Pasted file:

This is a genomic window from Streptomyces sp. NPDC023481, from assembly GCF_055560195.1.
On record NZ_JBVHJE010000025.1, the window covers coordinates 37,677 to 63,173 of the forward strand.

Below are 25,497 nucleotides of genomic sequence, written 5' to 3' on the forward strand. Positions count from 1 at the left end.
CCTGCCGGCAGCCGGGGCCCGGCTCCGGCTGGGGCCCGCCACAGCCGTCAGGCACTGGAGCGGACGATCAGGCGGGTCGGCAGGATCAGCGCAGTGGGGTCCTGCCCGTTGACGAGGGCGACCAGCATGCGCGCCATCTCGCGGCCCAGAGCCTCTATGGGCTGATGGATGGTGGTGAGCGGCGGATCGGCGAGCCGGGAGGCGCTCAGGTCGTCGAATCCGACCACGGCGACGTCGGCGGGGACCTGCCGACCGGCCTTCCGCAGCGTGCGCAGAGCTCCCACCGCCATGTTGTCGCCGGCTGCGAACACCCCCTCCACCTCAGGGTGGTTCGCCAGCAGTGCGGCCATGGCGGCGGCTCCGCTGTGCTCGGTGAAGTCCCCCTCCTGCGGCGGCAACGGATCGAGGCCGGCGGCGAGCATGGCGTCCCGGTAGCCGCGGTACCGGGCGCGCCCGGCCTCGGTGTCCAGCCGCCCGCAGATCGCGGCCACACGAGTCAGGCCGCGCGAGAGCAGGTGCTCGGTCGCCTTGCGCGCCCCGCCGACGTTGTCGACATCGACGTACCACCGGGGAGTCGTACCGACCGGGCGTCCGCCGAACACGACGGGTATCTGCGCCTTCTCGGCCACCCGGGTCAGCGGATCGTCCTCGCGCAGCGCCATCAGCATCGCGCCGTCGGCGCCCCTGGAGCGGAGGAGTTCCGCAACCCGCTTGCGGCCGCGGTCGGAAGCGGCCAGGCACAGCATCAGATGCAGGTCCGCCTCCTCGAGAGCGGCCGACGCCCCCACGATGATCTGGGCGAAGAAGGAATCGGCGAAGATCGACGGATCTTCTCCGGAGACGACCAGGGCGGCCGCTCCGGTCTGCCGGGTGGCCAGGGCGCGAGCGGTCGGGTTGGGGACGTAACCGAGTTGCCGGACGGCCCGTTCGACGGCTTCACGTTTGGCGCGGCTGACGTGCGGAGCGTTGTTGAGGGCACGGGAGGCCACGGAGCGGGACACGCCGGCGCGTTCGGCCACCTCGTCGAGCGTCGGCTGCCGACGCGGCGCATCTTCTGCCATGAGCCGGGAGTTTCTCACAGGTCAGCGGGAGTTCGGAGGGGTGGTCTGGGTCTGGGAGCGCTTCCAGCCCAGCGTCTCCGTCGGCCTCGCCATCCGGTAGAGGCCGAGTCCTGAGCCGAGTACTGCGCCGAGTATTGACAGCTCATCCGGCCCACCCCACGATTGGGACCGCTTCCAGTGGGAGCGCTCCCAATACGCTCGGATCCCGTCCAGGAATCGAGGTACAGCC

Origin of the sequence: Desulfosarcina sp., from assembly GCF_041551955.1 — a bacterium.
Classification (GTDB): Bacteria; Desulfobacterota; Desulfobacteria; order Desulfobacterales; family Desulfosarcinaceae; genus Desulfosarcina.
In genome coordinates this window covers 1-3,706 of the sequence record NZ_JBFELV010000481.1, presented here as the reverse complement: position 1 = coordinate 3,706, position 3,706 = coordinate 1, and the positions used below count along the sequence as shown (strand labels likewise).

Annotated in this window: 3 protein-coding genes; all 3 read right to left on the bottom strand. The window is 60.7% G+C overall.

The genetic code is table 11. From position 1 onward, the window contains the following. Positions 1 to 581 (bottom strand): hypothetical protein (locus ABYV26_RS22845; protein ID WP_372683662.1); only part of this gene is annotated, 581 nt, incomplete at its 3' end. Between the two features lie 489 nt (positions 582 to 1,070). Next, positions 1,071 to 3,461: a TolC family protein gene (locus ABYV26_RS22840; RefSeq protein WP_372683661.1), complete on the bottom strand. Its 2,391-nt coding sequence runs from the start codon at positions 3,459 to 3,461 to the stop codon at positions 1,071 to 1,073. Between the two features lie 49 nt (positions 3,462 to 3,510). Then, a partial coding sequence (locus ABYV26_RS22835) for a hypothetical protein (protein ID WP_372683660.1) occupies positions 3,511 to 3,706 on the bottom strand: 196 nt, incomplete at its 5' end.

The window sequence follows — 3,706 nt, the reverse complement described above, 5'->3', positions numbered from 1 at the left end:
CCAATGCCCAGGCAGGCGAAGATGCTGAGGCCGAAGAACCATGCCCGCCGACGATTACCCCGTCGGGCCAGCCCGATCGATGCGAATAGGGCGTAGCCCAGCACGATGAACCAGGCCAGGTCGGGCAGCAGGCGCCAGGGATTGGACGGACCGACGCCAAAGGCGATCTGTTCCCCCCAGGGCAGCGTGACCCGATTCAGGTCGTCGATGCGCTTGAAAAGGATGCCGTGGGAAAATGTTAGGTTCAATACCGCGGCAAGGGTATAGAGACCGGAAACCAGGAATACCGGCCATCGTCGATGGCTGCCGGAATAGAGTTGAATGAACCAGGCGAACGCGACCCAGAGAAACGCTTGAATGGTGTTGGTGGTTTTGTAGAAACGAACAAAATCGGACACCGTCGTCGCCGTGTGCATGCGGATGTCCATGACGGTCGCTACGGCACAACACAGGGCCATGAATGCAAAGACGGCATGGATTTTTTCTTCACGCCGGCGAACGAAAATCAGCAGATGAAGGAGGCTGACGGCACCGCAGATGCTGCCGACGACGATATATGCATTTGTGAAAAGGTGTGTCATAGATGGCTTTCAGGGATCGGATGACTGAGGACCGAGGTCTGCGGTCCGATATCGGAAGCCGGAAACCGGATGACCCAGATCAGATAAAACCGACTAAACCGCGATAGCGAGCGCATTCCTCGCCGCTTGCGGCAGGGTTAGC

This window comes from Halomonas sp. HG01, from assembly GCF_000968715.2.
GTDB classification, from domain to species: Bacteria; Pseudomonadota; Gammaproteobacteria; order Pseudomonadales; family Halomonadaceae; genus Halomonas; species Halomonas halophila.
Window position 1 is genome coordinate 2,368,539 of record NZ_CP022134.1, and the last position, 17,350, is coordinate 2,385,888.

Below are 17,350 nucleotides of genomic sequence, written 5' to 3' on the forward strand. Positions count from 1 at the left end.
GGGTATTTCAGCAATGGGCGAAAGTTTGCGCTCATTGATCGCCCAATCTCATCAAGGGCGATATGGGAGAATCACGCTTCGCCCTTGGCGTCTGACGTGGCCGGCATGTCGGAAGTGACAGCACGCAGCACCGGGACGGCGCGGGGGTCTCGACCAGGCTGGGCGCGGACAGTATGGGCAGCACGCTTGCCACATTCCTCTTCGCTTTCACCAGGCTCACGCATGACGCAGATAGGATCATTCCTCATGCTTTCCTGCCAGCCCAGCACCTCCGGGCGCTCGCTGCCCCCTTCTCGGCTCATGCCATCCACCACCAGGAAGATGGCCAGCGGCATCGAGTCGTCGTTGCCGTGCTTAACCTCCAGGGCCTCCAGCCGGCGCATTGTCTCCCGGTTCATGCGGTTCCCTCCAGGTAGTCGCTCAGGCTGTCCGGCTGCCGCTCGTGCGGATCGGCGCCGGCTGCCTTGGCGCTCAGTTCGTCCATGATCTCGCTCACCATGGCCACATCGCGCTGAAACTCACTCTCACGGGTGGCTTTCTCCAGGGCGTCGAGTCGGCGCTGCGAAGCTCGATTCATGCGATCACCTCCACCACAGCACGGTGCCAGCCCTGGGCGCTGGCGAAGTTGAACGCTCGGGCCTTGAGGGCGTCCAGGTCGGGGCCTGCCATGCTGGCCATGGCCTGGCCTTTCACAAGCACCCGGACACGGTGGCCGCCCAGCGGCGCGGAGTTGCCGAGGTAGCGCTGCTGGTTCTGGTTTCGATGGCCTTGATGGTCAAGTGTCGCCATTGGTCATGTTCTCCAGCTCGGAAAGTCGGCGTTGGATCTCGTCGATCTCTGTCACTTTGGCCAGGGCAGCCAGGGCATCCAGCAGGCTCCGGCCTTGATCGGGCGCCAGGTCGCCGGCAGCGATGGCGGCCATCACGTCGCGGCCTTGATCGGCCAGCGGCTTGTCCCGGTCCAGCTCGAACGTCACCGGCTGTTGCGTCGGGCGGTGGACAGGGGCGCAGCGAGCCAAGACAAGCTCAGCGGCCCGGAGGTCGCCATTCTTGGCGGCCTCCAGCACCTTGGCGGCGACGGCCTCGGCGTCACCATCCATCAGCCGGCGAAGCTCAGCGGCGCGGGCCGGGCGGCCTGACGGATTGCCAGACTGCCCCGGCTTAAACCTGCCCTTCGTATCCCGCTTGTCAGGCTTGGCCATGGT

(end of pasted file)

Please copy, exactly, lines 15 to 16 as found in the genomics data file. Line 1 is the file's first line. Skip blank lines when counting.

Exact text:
Below are 17,350 nucleotides of genomic sequence, written 5' to 3' on the forward strand. Positions count from 1 at the left end.
GGGTATTTCAGCAATGGGCGAAAGTTTGCGCTCATTGATCGCCCAATCTCATCAAGGGCGATATGGGAGAATCACGCTTCGCCCTTGGCGTCTGACGTGGCCGGCATGTCGGAAGTGACAGCACGCAGCACCGGGACGGCGCGGGGGTCTCGACCAGGCTGGGCGCGGACAGTATGGGCAGCACGCTTGCCACATTCCTCTTCGCTTTCACCAGGCTCACGCATGACGCAGATAGGATCATTCCTCATGCTTTCCTGCCAGCCCAGCACCTCCGGGCGCTCGCTGCCCCCTTCTCGGCTCATGCCATCCACCACCAGGAAGATGGCCAGCGGCATCGAGTCGTCGTTGCCGTGCTTAACCTCCAGGGCCTCCAGCCGGCGCATTGTCTCCCGGTTCATGCGGTTCCCTCCAGGTAGTCGCTCAGGCTGTCCGGCTGCCGCTCGTGCGGATCGGCGCCGGCTGCCTTGGCGCTCAGTTCGTCCATGATCTCGCTCACCATGGCCACATCGCGCTGAAACTCACTCTCACGGGTGGCTTTCTCCAGGGCGTCGAGTCGGCGCTGCGAAGCTCGATTCATGCGATCACCTCCACCACAGCACGGTGCCAGCCCTGGGCGCTGGCGAAGTTGAACGCTCGGGCCTTGAGGGCGTCCAGGTCGGGGCCTGCCATGCTGGCCATGGCCTGGCCTTTCACAAGCACCCGGACACGGTGGCCGCCCAGCGGCGCGGAGTTGCCGAGGTAGCGCTGCTGGTTCTGGTTTCGATGGCCTTGATGGTCAAGTGTCGCCATTGGTCATGTTCTCCAGCTCGGAAAGTCGGCGTTGGATCTCGTCGATCTCTGTCACTTTGGCCAGGGCAGCCAGGGCATCCAGCAGGCTCCGGCCTTGATCGGGCGCCAGGTCGCCGGCAGCGATGGCGGCCATCACGTCGCGGCCTTGATCGGCCAGCGGCTTGTCCCGGTCCAGCTCGAACGTCACCGGCTGTTGCGTCGGGCGGTGGACAGGGGCGCAGCGAGCCAAGACAAGCTCAGCGGCCCGGAGGTCGCCATTCTTGGCGGCCTCCAGCACCTTGGCGGCGACGGCCTCGGCGTCACCATCCATCAGCCGGCGAAGCTCAGCGGCGCGGGCCGGGCGGCCTGACGGATTGCCAGACTGCCCCGGCTTAAACCTGCCCTTCGTATCCCGCTTGTCAGGCTTGGCCATGGT